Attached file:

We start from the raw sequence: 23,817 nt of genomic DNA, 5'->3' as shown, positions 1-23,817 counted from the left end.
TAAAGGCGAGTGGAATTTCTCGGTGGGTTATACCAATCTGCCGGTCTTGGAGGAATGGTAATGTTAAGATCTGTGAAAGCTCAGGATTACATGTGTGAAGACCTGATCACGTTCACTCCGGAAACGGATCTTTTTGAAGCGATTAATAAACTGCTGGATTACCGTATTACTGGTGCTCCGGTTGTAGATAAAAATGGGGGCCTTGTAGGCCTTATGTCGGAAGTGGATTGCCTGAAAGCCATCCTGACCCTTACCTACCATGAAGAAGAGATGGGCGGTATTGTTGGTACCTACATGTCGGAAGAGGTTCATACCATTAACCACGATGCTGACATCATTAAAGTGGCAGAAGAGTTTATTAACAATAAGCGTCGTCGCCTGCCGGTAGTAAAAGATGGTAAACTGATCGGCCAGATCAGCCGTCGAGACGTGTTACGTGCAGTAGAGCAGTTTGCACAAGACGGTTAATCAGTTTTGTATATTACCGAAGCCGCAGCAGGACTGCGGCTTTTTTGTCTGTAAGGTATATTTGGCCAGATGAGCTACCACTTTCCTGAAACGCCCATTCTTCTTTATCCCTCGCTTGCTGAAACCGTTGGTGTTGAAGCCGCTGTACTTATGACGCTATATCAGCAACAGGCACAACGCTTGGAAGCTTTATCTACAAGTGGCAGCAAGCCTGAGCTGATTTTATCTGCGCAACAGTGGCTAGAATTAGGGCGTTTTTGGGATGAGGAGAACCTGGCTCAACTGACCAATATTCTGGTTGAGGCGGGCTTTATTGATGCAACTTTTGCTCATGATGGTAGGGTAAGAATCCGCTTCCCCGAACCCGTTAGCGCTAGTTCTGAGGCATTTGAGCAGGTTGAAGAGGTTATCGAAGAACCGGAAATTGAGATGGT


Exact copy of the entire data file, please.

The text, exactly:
We start from the raw sequence: 23,817 nt of genomic DNA, 5'->3' as shown, positions 1-23,817 counted from the left end.
TAAAGGCGAGTGGAATTTCTCGGTGGGTTATACCAATCTGCCGGTCTTGGAGGAATGGTAATGTTAAGATCTGTGAAAGCTCAGGATTACATGTGTGAAGACCTGATCACGTTCACTCCGGAAACGGATCTTTTTGAAGCGATTAATAAACTGCTGGATTACCGTATTACTGGTGCTCCGGTTGTAGATAAAAATGGGGGCCTTGTAGGCCTTATGTCGGAAGTGGATTGCCTGAAAGCCATCCTGACCCTTACCTACCATGAAGAAGAGATGGGCGGTATTGTTGGTACCTACATGTCGGAAGAGGTTCATACCATTAACCACGATGCTGACATCATTAAAGTGGCAGAAGAGTTTATTAACAATAAGCGTCGTCGCCTGCCGGTAGTAAAAGATGGTAAACTGATCGGCCAGATCAGCCGTCGAGACGTGTTACGTGCAGTAGAGCAGTTTGCACAAGACGGTTAATCAGTTTTGTATATTACCGAAGCCGCAGCAGGACTGCGGCTTTTTTGTCTGTAAGGTATATTTGGCCAGATGAGCTACCACTTTCCTGAAACGCCCATTCTTCTTTATCCCTCGCTTGCTGAAACCGTTGGTGTTGAAGCCGCTGTACTTATGACGCTATATCAGCAACAGGCACAACGCTTGGAAGCTTTATCTACAAGTGGCAGCAAGCCTGAGCTGATTTTATCTGCGCAACAGTGGCTAGAATTAGGGCGTTTTTGGGATGAGGAGAACCTGGCTCAACTGACCAATATTCTGGTTGAGGCGGGCTTTATTGATGCAACTTTTGCTCATGATGGTAGGGTAAGAATCCGCTTCCCCGAACCCGTTAGCGCTAGTTCTGAGGCATTTGAGCAGGTTGAAGAGGTTATCGAAGAACCGGAAATTGAGATGGT